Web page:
Two intrepid librarians

Two intrepid librarians review the best nonfiction books for children

Wednesday, June 22, 2016

You Can Fly: The Tuskegee Airmen

You Can Fly: The Tuskegee Airmen 
by Carole Boston Weatherford
illustrated by Jeffrey Boston Weatherford
Atheneum Books for Young Readers, 2016
Grades 5-12

Carole Boston Weatherford is one of my favorite poets and authors of books for children. Her picture book, Voice of Freedom: Fannie Lou Hamer, Spirit of the Civil Rights Movement won many awards and praises last year including a 2016 Sibert Honor.

Weatherford's latest book, You Can Fly, is a small book that packs a big punch. The book is comprised of powerful poems about the Tuskegee Airmen who flew and fought in World War II. The second person narrative style of the poems is effective in placing readers in the story, giving them a first hand account of what it was like to serve in a segregated military.

"As you stand at attention, your commander
tells you cadets to look left and right.
The men beside you may not make it.
You glance at your comrades,
hoping you all beat the odds.
You pray every night to make the cut."

Readers will learn about the elite group of pilots, known as the Tuskegee Airmen, who trained in Alabama and fought bravely in Europe. Weatherford masterfully weaves together social, political and popular culture to paint a realistic picture of the U.S. at a time when men who did not have basic human rights and freedoms were asked to give their lives for their country.

"No use candy-coating the truth:
Gasoline and sugar were rationed
during the war, and metal was reserved
for the defense industry,
but racism was never in short supply."

 Jeffrey Boston Weatherford's black and white scratchboard illustrations are based on photographs from World War II. Back matter includes an lengthy time line of important events and a list of resources including links to museum sites and primary documents. You Can Fly is a recommended purchase for public and school libraries. If I taught American History in a middle or high school, You Can Fly would be required reading for my students.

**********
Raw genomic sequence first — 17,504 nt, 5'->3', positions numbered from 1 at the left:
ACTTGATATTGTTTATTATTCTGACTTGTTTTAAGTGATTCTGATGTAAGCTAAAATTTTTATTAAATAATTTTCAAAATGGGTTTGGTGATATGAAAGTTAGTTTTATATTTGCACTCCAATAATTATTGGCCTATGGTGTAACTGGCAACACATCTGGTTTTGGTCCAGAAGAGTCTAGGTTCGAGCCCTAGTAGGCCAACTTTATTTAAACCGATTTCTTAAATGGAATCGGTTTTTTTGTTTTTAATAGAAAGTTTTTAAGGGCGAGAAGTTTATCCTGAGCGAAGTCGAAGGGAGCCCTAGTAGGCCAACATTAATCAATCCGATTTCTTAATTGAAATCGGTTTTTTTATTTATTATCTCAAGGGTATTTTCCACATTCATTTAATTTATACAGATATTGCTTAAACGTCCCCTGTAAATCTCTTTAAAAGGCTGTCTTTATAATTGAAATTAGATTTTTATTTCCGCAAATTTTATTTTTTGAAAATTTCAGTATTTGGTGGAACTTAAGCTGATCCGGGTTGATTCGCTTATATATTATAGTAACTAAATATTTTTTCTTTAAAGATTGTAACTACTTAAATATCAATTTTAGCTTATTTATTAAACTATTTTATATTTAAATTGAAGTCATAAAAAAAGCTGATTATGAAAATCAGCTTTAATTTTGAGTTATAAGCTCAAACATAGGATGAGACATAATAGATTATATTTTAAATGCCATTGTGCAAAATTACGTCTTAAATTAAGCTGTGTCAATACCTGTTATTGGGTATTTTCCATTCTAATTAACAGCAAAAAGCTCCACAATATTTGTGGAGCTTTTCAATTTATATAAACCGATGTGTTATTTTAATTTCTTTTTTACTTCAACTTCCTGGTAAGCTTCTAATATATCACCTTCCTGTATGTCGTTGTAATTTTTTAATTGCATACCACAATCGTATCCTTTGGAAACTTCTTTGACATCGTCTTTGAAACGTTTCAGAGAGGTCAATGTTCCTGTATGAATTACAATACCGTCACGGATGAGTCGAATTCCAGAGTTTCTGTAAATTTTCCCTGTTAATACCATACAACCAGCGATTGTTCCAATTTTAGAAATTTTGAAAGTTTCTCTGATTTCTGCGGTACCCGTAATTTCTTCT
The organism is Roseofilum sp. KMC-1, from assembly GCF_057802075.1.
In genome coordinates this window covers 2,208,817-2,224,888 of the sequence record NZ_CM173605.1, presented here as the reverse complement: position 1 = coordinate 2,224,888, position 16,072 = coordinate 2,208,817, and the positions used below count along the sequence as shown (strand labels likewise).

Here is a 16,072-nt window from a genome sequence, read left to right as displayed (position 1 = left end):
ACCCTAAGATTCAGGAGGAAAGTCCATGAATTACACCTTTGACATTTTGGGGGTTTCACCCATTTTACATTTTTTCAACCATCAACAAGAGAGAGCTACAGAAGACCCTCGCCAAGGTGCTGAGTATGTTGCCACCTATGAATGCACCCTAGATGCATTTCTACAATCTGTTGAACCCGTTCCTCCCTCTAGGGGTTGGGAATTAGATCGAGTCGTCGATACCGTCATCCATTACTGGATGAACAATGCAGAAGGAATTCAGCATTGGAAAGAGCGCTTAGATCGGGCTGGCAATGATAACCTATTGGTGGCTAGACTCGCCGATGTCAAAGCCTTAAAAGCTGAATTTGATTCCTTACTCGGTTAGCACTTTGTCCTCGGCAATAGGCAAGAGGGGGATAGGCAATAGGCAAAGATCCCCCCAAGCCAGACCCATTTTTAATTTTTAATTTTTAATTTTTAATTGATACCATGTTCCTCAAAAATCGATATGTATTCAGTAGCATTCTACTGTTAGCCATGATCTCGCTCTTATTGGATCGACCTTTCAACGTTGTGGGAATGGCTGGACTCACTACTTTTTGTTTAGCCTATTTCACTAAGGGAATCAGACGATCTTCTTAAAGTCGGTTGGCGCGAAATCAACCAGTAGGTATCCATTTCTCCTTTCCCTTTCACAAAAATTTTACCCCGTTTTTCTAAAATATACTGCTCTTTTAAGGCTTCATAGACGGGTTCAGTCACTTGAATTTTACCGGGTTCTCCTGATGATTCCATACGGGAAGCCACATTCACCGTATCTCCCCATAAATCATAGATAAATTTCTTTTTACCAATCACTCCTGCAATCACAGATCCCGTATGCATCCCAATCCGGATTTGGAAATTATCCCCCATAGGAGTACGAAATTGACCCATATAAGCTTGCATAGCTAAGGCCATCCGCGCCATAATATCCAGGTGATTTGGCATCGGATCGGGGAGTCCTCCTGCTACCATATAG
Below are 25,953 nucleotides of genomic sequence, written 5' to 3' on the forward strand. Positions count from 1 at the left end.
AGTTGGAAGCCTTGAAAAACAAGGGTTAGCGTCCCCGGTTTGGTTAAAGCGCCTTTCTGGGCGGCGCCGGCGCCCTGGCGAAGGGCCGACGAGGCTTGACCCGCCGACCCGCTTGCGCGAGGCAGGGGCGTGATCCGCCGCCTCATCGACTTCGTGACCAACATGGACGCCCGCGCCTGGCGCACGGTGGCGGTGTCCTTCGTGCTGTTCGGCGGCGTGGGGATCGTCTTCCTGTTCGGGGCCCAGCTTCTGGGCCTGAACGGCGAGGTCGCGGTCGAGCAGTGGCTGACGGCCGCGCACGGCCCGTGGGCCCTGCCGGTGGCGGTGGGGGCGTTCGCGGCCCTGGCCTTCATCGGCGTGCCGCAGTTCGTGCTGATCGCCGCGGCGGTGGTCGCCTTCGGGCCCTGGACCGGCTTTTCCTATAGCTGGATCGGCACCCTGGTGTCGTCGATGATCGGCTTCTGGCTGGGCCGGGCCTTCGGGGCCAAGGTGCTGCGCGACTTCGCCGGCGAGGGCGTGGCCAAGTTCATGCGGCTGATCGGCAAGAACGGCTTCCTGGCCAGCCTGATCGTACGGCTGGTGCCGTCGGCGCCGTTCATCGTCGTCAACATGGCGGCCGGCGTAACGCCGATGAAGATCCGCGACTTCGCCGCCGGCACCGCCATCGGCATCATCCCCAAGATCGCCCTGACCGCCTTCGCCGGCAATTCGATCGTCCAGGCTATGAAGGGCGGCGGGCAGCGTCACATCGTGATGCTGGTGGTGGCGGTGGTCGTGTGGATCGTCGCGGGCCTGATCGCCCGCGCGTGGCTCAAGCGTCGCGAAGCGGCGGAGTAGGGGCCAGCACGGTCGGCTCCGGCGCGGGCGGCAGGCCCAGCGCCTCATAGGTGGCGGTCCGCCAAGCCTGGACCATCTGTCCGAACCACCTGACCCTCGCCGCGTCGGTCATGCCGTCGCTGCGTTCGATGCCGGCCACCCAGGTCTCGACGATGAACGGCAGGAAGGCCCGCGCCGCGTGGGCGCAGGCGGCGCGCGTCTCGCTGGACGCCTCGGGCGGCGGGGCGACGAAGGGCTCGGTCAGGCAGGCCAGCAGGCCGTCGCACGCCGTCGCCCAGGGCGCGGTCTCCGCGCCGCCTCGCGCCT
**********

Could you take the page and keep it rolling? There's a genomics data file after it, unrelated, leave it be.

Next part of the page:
Monday, June 20, 2016

Crossing Niagara

Crossing Niagara: The Death-Defying Tightrope Adventures of the Great Blondin
by Matt Tavares
Candlewick, 2016
Grades K-5

In stunning watercolor, gouache and pencil illustrations, Tavares conveys the incredible story of the Great Blondin, a tightrope walker who set his sights on crossing Niagara Falls in 1859.

Crowds packed the area to see The Great Blondin walk across the falls. Gamblers placed bets on whether he would make it across or "plummet to his death." Not only did he succeed in crossing Niagara Falls, but the Great Blondin also performed stunts and tricks along the way. Young readers will find a lot to like in this narrative, picture book biography. Fold-out pages and illustrations from various points of view capture the dangerous feat. Crossing Niagara would make an entertaining read aloud for story time or an exciting book for a parent to read to a child. Pair Crossing Niagara with Queen of the Falls by Chris Van Allsburg.

Visit the author's website to see pages from the book.

Monday, June 6, 2016

Nonfiction Summer Reading Suggestions

I spent the weekend creating summer reading lists for K-5 students in my elementary school. While I was compiling this year's lists, I consulted a number of summer reading lists created by librarians, teachers, parents and organizations. I noticed that many summer reading lists shy away from nonfiction titles.

Here are some new nonfiction titles that kids will enjoy reading over the summer months.


Whoosh!: Lonnie Johnson's Super-Soaking Stream of Inventions by Chris Barton and Don Tate

Crossing Niagara by Matt Tavares

Samurai Rising by Pamela S. Turner

You Can Fly: The Tuskegee Airmen by Carole Boston Weatherford


Flying Frogs and Walking Fish by Steve Jenkins and Robin Page

Science Comics: Dinosaurs: Fossils and Feathers by MK Reed and Joe Flood

Masters of Disguise: Amazing Animal Tricksters by Rebecca L. Johnson

The Great White Shark Scientist by Sy Montgomery and Keith Ellenbogen

Fun Facts

The Slowest Book Ever by April Pulley Sayre and Kelly Murphy

National Geographic Kids: National Parks Guide U.S.A. (Centennial Edition)

Real or Fake?: Far-Out Fibs, Fishy Facts, and Phony Photos To Test for the Truth 
by Emily Krueger

Here's the coconut I received in the mail from National Geographic proving that it's true, you can mail a coconut.